These subjects are the most relevant in today’s world and the most common subjects taught in the U.S.
The science test will be composed of 20% questions about Earth science, 40% biological subjects, and 40% physics.
It is also worth noting that about half of this test involves some informational piece, such as a text passage, a picture, or something else. Along with the informational piece will be, at most, three questions related to them.
Here are most of the skills that you will need to study for this content area:
- Science Claims and Evidence – This part of the test will present you with science passages and require you to find evidence to support a finding. You will also need to make sense of information that is different between varying science sources.
- Science Terms, Vocabulary, and Phrases – Another skill you need to ace the GED test is mastering science terms, phrases, and vocabulary. For this test, you must understand and elaborate on information according to the passages and understand science symbols, phrases, and terms. You will be asked to use scientific words to express scientific information.
- Science Investigations – You must know how to design a science investigation and identify and discuss dependent and independent variables, improve science investigation hypotheses, identify possible science investigation errors, correct science investigation errors, and spot the strengths and weaknesses of varying types of science investigations.
- Using Evidence to Make Predictions or Draw Conclusions – Based on the data presented to you, you will be asked to make conclusions, make predictions, and decide whether data supports the conclusions you came up with.
- Science Theories and Process – As the name suggests, you‘ll be asked to understand and apply the scientific process and theories.
- Science Formulas and Statistics – Study how to apply science formulas and use statistics to describe science data. For instance, you might be asked about the range of high temperatures in the month, the median high temperature, the mean high temperature, or the mode high temperature according to the data set of temperatures presented to you.
- Probability and Sampling in Science – Here, you might be asked to utilize a sample to answer science questions, implement counting to solve science problems, or determine the probability of something happening.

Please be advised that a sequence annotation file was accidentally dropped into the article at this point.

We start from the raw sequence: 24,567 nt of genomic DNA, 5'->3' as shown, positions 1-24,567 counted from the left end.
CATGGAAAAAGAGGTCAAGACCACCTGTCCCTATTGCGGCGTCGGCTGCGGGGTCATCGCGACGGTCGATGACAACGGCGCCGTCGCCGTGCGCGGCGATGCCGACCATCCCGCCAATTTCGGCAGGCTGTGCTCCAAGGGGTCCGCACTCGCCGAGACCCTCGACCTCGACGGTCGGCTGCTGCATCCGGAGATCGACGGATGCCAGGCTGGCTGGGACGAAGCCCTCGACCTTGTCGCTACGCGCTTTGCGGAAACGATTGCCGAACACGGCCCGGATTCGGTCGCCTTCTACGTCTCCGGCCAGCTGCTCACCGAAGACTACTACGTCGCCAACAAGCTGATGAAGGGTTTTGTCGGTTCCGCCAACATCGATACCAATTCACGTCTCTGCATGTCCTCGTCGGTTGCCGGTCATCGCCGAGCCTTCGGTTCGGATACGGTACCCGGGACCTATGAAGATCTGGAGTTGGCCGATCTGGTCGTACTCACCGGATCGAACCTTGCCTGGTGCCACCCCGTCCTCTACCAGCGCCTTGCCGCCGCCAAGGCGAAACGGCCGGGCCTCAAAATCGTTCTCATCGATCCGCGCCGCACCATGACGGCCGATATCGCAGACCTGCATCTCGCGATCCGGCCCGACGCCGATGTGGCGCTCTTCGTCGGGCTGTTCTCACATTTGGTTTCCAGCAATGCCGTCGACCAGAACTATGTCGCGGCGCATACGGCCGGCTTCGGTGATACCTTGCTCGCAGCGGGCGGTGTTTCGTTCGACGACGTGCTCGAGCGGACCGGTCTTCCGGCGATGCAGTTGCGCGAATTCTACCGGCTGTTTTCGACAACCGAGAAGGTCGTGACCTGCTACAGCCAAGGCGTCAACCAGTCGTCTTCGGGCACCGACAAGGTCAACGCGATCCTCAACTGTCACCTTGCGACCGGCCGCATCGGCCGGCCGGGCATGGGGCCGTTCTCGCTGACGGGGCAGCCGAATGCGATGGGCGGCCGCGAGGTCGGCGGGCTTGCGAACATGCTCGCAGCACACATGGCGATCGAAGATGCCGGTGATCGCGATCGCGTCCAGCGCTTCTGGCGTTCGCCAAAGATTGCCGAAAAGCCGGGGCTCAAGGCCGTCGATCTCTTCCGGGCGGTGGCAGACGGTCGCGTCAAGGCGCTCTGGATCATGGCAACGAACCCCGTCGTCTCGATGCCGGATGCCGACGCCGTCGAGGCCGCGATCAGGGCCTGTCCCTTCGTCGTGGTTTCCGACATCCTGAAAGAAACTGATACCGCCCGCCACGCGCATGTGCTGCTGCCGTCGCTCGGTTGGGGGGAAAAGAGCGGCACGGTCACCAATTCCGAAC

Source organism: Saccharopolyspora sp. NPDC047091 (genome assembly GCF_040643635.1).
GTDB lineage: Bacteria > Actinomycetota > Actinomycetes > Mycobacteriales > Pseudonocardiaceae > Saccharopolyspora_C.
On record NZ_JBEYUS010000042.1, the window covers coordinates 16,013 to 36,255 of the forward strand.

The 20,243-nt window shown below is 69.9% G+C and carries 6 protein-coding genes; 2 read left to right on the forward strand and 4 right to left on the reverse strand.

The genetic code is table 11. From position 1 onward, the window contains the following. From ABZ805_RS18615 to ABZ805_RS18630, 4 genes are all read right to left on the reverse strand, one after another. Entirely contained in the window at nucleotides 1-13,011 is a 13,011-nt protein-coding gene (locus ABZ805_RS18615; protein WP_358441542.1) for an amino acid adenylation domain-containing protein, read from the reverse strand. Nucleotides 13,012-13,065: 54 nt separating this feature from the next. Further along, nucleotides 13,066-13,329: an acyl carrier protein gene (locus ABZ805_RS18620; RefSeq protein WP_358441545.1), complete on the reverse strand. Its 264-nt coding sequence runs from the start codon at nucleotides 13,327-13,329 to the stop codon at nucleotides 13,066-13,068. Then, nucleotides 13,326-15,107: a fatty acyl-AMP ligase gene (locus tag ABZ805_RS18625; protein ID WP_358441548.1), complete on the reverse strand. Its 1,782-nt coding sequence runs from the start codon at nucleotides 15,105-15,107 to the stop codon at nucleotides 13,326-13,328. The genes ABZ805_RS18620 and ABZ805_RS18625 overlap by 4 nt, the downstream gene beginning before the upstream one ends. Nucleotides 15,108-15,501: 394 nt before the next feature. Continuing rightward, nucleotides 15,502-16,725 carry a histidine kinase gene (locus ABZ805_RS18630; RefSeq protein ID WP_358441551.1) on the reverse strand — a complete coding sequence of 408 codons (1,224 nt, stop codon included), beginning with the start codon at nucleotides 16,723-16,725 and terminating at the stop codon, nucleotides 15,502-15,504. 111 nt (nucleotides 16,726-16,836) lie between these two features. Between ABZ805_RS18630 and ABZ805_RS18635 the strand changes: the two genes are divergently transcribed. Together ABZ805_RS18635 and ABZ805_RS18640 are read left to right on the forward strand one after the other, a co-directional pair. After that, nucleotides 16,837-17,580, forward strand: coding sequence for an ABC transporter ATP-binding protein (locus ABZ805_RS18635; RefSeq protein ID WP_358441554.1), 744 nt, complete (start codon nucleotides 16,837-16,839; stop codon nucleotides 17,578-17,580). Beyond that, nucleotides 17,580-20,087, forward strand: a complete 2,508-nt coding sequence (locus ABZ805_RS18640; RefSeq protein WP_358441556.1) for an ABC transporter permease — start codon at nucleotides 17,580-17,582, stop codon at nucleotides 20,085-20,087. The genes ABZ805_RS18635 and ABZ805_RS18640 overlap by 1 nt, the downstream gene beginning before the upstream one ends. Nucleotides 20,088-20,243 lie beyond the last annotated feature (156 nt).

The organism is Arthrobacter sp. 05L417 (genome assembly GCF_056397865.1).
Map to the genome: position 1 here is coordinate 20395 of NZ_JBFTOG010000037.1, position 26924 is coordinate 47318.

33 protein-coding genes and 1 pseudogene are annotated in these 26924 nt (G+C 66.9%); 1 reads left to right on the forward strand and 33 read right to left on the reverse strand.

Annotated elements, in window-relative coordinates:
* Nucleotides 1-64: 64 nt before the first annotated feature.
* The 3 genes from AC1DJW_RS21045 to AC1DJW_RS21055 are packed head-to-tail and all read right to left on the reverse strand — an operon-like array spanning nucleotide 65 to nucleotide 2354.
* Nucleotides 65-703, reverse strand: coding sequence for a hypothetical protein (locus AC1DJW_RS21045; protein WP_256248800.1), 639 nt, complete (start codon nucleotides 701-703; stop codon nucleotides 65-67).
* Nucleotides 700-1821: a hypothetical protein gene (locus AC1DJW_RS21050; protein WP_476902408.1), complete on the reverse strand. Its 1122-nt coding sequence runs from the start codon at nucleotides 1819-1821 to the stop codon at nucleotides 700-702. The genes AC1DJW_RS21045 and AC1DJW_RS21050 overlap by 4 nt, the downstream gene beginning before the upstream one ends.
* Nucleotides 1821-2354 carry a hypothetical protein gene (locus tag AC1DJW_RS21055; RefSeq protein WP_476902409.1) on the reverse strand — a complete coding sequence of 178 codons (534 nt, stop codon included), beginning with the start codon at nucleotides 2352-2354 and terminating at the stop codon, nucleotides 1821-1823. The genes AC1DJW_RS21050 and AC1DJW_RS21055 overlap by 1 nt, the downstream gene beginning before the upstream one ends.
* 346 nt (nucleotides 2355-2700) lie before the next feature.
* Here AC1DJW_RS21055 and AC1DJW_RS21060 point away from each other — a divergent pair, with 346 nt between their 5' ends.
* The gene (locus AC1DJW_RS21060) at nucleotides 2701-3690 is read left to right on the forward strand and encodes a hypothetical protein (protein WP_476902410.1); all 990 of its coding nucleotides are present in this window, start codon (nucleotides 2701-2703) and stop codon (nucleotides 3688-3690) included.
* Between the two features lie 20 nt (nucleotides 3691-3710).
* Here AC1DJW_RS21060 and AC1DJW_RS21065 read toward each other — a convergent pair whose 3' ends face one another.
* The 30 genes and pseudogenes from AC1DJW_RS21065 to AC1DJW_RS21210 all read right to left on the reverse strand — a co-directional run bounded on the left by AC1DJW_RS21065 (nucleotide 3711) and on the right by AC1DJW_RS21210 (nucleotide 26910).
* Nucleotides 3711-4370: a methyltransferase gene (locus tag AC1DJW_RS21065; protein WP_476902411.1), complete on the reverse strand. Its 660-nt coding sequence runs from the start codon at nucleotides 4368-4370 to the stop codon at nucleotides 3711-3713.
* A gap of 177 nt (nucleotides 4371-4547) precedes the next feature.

- Presenting Science Information With Graphics, Numbers, and Symbols – Study how to use graphics, symbols, or numbers to present scientific information. Also, explain different ways to present scientific information.
This content area of the GED test is divided into two subsections: reading and writing. It aims to assess your contextual comprehension of English texts and language, as well as your reading and writing skills.
Expect that this subject will cover 25% prose and literature and 75% nonfiction. You must study American historical documents because they will frequently appear in this test’s nonfiction part.
The passages you will read in the test range between 450-900 words each. Meanwhile, the writing part of the test is similar to the social studies content area, which depends on your ability to back your answers with evidence from the provided texts.
The GED test wants to assess how well you write on a technological basis or how well you put your thoughts into words. It also tests your ability to employ evidence to support your answer.
Your answers will be scored based on three rules:
- How you organize and express your ideas.
- How you express your thoughts in English.
- How well you explain the readings and justify your answers.
The reading part of the test is the traditional reading and comprehension test. It will also determine how well you reach conclusions according to the evidence in the text.
Those who take the exam are expected to know how to utilize a sentence to determine the main concept of a piece, vocabulary definitions, and other elements.
The GED test is designed to assess your basic knowledge of four main subjects: mathematics, science, social studies, and language arts.
These four subjects are the most common subjects taught in U.S. high schools, which means you can acquire your high school equivalency only if you have a strong understanding of each of the aforementioned content areas.
For this reason, I greatly recommend that you concentrate on studying these four main subjects. If you do, you’ll definitely pass the exam in no time.
I also find it helpful to find an effective GED study guide to direct you on the right path.